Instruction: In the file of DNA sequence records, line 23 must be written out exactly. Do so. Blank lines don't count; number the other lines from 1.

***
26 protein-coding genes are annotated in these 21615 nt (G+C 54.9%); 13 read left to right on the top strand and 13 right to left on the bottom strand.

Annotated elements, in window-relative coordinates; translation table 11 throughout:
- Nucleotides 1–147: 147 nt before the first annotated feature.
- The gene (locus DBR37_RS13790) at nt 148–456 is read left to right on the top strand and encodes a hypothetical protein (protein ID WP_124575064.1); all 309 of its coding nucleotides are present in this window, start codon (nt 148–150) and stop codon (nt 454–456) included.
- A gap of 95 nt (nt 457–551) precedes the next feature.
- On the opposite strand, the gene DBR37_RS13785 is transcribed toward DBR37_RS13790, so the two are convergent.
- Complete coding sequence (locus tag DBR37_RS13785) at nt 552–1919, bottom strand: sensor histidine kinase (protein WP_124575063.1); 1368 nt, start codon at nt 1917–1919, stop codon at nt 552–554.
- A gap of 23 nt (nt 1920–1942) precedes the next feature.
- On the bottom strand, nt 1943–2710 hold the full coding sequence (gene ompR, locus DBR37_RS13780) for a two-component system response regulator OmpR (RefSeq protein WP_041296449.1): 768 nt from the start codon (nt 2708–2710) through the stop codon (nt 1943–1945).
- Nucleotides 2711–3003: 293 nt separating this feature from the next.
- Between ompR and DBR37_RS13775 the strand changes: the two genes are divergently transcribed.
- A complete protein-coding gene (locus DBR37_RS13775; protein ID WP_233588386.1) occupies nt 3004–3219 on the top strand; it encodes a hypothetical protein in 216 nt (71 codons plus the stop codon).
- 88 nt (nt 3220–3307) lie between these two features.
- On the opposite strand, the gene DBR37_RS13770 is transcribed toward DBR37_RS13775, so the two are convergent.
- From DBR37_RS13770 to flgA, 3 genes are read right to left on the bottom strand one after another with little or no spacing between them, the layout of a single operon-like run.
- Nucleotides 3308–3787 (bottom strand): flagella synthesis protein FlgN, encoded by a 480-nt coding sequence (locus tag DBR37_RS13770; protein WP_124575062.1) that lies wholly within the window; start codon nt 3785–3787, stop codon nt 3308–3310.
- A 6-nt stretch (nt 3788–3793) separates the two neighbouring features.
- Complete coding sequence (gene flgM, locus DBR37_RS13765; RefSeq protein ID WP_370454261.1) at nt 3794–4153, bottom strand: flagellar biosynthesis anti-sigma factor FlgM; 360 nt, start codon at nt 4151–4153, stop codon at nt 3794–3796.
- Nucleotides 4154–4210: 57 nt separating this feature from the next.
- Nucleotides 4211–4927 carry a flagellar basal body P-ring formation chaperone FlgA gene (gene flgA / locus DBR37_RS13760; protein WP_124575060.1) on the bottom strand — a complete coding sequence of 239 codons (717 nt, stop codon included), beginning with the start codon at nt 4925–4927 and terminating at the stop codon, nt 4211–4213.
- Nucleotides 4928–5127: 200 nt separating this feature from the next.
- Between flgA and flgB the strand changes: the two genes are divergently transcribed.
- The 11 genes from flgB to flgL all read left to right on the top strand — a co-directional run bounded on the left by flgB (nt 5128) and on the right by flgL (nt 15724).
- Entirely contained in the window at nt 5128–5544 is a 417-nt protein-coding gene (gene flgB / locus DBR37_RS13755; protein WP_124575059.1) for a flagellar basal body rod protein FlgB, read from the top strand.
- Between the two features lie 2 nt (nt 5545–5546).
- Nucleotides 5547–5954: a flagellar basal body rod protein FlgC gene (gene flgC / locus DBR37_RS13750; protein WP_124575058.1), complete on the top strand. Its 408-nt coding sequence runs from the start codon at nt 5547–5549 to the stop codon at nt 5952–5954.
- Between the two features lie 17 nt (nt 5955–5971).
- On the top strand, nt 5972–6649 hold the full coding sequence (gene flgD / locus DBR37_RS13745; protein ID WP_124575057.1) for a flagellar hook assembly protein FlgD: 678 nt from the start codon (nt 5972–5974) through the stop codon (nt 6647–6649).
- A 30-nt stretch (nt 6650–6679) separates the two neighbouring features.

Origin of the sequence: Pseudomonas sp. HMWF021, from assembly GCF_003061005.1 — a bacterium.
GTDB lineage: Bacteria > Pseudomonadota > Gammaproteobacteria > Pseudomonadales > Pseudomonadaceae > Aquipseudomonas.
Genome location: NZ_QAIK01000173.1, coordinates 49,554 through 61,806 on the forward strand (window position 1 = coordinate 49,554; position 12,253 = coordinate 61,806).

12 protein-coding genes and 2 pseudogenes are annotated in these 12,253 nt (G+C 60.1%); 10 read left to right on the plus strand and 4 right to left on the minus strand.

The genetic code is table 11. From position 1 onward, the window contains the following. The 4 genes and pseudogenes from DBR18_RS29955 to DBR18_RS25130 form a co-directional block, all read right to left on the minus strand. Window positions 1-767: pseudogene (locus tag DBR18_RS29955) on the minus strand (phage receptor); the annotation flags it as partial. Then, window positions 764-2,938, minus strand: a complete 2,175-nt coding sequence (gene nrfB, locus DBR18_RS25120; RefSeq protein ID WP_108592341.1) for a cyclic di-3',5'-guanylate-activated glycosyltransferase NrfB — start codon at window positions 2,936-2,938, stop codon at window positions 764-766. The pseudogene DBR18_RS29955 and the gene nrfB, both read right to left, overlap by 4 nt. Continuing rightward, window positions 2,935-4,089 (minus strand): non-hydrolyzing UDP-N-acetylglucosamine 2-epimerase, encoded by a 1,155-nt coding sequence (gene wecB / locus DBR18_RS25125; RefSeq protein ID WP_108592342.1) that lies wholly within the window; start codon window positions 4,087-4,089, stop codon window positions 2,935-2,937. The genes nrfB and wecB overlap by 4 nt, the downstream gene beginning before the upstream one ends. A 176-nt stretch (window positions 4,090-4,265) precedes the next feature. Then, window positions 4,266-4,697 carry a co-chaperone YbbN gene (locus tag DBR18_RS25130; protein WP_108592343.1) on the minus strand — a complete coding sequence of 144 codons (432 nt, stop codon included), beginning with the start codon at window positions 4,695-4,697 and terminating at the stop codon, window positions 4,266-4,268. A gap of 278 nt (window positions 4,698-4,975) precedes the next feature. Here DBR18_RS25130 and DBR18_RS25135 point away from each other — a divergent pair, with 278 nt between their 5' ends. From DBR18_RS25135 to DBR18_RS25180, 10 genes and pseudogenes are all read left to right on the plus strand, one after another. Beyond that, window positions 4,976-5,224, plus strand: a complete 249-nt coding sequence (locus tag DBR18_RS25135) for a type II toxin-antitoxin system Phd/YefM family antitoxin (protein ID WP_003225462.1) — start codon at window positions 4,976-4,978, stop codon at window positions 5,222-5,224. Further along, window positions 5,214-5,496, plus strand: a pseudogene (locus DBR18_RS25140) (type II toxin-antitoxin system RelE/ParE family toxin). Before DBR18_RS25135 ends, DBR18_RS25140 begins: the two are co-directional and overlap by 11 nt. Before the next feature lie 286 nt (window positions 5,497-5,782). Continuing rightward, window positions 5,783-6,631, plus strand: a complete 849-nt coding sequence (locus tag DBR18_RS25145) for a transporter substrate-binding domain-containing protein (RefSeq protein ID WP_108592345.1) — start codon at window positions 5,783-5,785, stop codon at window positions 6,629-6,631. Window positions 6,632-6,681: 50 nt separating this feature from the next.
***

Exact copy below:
- The 11 genes from flgB to flgL all read left to right on the top strand — a co-directional run bounded on the left by flgB (nt 5128) and on the right by flgL (nt 15724).